By J. Morgan
"A swarm caught in May is worth a load of hay; a swarm caught June is worth a silver spoon; and a swarm in July... just let it fly."
I'm not really sure who originally said that, but I first heard it from Jim Orem, our resident swarm authority.
During the month of May, we should have a queen-right, healthy colony that has been building up to a maximum foraging force for the onset of the major nectar flow. That's black locust here in SE Indiana. This means your bees are constantly on the verge of swarming but hopefully, never to that point. Strong hives need a closer eye on things. Now is the time to get into your hives to have an idea of each colony so you can make individual preparations for each. Once the flow hits, we want to stay out of them as much as possible.
May is swarm season and your job is to grow your hives, and keep them from swarming. Of course, there are many schools of thought about beekeeping. Some say, just let them "bee" and they will do their thing. That is true... but swarming is natural to bees, and they most certainly will do their thing if you let them! Swarming is their way of outbreeding varroa, and multiplying their populations. If we allow them to swarm, then we lose the foraging force we need to bring in a phat, (that means big and awesome) honey crop when the time is right. If we prevent them from swarming, then we can also be assured the mites will continue to build in numbers and we will have to deal with them later. Only time impresses experience on each of us... and in the meantime, we use each other to bolster experience and ultimately determine our own methods of hive management.
Swarm traps should have been set into place by now. I've put mine out when I saw dandelions this year if not to catch new swarms... then at least to catch my own if I start casting them before I identify them. If you are interested in going on swarm calls, be sure to get on swarm call lists locally, with state associations, and the DNR. Also, be sure and register on the SIBA website map with your phone number.
The exciting thing about seeing the first swarm of the season is that you know the bees have determined it is time to make queens. Drones will be out flying regularly and mating flights will occur during 75 degree days with winds less than 10 mph. So start thinking about what you can do with new queens.
When you open the hive, look for nectar and pollen stores, and make sure there's a nice laying pattern in the brood chambers. Requeen if the brood pattern is not satisfactory. Maybe the bees will have already made the decision for you by creating some supercedure cells. Typically, queen cells hanging off the side of a comb indicate a supercedure cell. Supercedures are replacement queens and it means the bees have decided the current queen is not getting the job done. In these cases, you might consider leaving those cells alone.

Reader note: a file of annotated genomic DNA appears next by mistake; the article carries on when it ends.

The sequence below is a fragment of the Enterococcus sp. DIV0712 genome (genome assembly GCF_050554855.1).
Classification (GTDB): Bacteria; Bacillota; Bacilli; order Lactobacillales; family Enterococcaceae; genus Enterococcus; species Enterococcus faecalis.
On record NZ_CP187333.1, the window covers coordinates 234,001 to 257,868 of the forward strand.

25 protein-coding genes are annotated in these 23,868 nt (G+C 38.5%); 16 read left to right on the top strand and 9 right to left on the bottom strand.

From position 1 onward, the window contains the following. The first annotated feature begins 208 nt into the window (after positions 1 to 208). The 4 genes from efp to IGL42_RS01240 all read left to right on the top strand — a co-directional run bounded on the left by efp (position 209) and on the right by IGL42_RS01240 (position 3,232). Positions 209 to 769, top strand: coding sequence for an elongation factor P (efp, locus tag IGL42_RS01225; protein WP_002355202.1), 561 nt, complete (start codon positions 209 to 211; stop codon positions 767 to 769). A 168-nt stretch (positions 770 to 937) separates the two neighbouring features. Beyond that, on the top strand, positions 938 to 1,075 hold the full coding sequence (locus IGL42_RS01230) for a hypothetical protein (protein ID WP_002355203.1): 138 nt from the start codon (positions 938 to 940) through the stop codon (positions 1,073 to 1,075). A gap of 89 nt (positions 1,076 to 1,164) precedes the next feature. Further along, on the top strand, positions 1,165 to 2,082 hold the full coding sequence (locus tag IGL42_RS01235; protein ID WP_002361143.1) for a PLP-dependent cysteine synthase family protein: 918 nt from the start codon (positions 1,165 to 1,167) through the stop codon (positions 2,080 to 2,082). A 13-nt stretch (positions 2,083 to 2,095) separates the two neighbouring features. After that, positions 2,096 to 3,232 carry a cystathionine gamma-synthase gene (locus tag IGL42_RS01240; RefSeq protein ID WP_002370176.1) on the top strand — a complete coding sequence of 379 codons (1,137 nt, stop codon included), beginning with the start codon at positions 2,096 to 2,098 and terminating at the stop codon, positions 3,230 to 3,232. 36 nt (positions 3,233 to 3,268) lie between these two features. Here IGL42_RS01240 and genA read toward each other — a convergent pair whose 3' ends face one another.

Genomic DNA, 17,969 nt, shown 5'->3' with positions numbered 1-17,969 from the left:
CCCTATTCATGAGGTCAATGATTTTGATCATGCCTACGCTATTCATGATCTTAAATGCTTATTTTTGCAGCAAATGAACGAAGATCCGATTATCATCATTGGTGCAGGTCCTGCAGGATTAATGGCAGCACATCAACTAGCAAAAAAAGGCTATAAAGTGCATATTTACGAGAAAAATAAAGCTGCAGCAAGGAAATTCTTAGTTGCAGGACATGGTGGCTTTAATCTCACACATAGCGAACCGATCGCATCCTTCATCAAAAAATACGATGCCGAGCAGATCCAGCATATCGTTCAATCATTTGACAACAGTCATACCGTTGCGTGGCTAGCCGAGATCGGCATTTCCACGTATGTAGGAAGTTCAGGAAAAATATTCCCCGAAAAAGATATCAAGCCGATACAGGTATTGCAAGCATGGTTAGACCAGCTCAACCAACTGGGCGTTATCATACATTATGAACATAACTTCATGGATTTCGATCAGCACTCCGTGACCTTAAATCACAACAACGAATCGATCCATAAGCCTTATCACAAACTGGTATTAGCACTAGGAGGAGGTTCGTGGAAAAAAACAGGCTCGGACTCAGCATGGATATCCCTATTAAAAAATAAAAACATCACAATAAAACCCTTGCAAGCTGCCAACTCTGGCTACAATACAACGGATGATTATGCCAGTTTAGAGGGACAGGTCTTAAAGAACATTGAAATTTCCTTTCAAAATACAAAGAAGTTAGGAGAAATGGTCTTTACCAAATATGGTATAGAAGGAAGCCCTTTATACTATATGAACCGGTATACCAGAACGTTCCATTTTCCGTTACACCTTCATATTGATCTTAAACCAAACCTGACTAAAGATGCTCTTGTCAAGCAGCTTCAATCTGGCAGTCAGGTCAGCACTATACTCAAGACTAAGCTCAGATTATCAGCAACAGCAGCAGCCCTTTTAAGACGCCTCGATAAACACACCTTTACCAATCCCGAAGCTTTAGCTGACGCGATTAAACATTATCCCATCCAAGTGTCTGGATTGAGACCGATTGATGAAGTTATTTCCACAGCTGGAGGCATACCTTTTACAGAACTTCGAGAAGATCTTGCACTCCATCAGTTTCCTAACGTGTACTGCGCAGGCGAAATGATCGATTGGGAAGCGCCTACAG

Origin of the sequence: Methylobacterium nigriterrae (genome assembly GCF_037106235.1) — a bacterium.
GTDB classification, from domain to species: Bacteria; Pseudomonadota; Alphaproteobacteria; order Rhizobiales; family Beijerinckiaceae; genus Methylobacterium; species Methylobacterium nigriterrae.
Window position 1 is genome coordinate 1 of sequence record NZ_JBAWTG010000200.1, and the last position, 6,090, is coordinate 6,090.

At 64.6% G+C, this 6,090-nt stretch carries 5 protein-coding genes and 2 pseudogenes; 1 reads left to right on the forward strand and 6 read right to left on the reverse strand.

But how do we determine if a hive is about to swarm? We look for other signs. Is there enough space in the hive? How has the colony population built up between the spring clean out, and now? Has it doubled or tripled in the last month? Have you been feeding the colony? A healthy colony of bees should be brimming right about now and each inspection should consider the ratio of available hive space, and the amount of bees. Also, the number of frames of capped brood (bees about to emerge) should be known. If you have two deeps of bees and the bees are occupying 7-8 frames in each box, then you would want to have 2, maybe even 3 honey supers (mediums) on top. More specifically, if you have 4-6 full frames of capped brood, then there will be a boom in population in a matter of days when they emerge. In that case, more supers, or even a 3rd deep on top of the original 2 deeps may be called for depending on your goals for each specific hive.
During the rush to think about new queens, don’t forget about the nectar flow. Make sure there is room in the hive for honey before the locust flow arrives (note: it has been as early as April 15th). Keep empty comb overhead and add more supers if needed. Research has found no difference in top-supering vs. bottom-supering and it is one of those highly debatable issues among beekeepers. So, do what is easier for you.
Use this time to make nucs and splits to increase the size of your apiary. If you have a hive that you believe is about to swarm, it might make sense to split out a nuc... or maybe two or three. Take the current queen and put her in a nuc with enough resources to support her, and move her to another apiary if you can. Letting the original hive rear a new queen during the honey flow is a good time to do it. At the same time, you can maximize your honey crop since the bees won't have any young larva to feed.
You should always have a specific goal for each hive. One might bring a honey crop, others may be used to build up and split for apiary increase. As you inspect your hives and log your notes, over time, decisions for each become more apparent and you will feel less and less overwhelmed on all things we have to think about during bee season. Coming to the meetings and asking questions is a great way to get multiple views on any topic, and also meet prospective mentors, or friends that can come over and help you out. Look forward to seeing you at the next meeting soon!